People commonly eschew monochrome photography, I’m not sure why. Perhaps it’s the perception that it’s more of an “artsy” photography form, or that it’s difficult to do. Black and white photography can actually be simpler and give you better images, as well as making you a better photographer. Here’s why:
With black and white photography you are removing color (duh!). What I mean to say is, you are removing the distraction of color and focusing more on the form and composition. This can really help if you’re having difficulty with things like the Rule of Thirds, contrast, framing, etc. By removing color you can focus more on other elements.
Color photography can sometimes distract from your portrait subject; particularly when you are working with bright or busy backgrounds. Black and white can help put some extra emphasis on your subject, especially if you can find surroundings that contrast with their skin.
No matter how you look at it, black and white photography does set a certain tone. Without the help of color these photos tend to be more serious, reserved even. This may not always work for child portraits, but when it does you get some amazing results!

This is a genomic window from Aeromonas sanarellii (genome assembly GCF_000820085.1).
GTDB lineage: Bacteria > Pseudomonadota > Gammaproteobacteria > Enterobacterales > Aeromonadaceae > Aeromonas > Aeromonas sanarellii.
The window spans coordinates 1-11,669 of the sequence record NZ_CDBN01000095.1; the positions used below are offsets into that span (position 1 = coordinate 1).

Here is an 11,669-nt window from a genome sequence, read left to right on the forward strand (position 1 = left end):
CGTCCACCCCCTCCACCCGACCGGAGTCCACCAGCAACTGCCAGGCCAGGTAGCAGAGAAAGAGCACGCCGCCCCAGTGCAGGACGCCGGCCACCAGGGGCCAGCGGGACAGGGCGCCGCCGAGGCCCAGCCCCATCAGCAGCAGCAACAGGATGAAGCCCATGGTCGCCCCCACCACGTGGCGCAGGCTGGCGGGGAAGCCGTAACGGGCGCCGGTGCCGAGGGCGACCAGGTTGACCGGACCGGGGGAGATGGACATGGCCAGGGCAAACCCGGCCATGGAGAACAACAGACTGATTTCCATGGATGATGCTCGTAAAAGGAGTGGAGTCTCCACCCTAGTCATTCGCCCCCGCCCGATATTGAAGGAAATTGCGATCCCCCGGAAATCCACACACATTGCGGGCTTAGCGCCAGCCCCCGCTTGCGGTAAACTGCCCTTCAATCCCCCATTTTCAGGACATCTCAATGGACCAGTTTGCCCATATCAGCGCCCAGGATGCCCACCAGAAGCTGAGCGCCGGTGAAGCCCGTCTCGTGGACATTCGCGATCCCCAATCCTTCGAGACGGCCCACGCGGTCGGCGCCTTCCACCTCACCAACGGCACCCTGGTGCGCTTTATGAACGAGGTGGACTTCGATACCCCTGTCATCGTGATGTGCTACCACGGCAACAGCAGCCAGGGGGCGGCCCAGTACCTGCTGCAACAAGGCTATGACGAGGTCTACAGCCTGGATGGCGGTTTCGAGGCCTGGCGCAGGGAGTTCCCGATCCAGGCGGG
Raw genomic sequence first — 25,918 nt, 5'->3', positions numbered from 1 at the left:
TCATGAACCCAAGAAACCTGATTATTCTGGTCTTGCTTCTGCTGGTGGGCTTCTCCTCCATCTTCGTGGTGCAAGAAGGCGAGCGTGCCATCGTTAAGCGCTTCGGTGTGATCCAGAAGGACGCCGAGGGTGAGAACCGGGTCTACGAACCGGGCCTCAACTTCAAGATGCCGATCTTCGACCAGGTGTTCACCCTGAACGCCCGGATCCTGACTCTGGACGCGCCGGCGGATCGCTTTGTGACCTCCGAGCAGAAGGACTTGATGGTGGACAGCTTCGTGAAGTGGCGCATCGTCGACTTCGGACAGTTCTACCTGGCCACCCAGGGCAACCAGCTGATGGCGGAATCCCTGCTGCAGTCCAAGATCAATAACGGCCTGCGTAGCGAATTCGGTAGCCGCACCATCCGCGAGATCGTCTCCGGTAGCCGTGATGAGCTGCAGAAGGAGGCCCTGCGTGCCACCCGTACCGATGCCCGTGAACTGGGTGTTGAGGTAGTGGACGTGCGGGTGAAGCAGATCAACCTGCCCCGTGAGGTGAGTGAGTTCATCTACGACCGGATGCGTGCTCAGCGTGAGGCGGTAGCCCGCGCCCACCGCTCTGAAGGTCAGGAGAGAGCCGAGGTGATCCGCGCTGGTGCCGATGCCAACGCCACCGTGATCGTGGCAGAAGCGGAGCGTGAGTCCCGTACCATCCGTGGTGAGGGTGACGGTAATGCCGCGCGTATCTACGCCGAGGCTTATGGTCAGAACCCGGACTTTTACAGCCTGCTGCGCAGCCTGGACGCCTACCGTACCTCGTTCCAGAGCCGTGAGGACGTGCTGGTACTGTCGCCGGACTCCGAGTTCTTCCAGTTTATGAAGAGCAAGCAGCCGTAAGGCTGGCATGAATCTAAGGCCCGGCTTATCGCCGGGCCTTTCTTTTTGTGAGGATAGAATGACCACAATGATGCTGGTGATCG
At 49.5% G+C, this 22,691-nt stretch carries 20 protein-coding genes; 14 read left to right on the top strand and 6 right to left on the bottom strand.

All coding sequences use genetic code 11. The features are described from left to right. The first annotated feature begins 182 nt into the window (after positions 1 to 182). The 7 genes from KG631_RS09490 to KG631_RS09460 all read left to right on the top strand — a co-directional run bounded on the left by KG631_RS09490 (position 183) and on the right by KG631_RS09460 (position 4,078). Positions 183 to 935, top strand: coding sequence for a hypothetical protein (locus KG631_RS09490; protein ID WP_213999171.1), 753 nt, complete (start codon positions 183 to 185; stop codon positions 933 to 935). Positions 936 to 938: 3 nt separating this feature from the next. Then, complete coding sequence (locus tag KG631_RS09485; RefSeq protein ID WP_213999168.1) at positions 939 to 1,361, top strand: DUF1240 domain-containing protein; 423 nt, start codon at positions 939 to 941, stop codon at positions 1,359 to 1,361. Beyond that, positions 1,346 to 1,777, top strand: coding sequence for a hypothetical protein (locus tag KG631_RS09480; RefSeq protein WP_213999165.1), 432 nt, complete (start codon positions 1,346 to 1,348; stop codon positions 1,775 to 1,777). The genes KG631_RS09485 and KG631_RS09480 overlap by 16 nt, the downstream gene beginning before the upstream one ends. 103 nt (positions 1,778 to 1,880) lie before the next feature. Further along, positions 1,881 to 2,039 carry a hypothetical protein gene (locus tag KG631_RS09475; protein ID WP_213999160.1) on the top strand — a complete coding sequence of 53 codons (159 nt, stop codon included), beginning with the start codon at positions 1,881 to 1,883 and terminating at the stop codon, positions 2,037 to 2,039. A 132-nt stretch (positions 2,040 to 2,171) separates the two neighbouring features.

If you’ve ever been frustrated with the harsh light and shadows caused by bright sunlight, here’s your chance. Where traditional photography tends to not work with high tonal contrast (i.e. bright whites with dark shadows), black and white photography actually works better in these scenarios.
Black and white photography does tend to create more artistic images, perhaps because by choosing black and white the photographer is choosing to be an active participant in the creation process; rather than just shooting what appears in front of the camera. If you really delve into black and white photography you can discover an amazing well of creativity!
Looking for inspiration? Here’s a great Pinterest board with lots of awesome black and white photos!
Taking black and white photos is easy; you can either set your camera to black and white mode, or convert them afterwards in your chosen editing program. Shooting in RAW is recommended as it will give you more flexibility to adjust your tones and highlights later, rather than trying to get it perfect in camera. And don’t just limit yourself to child portraits in black and white – try pets, family photography, and weddings too!
If you feel like you need some help “seeing” images in black and white, check out online classes in black and white photography, taught by professional photographers. Enjoy!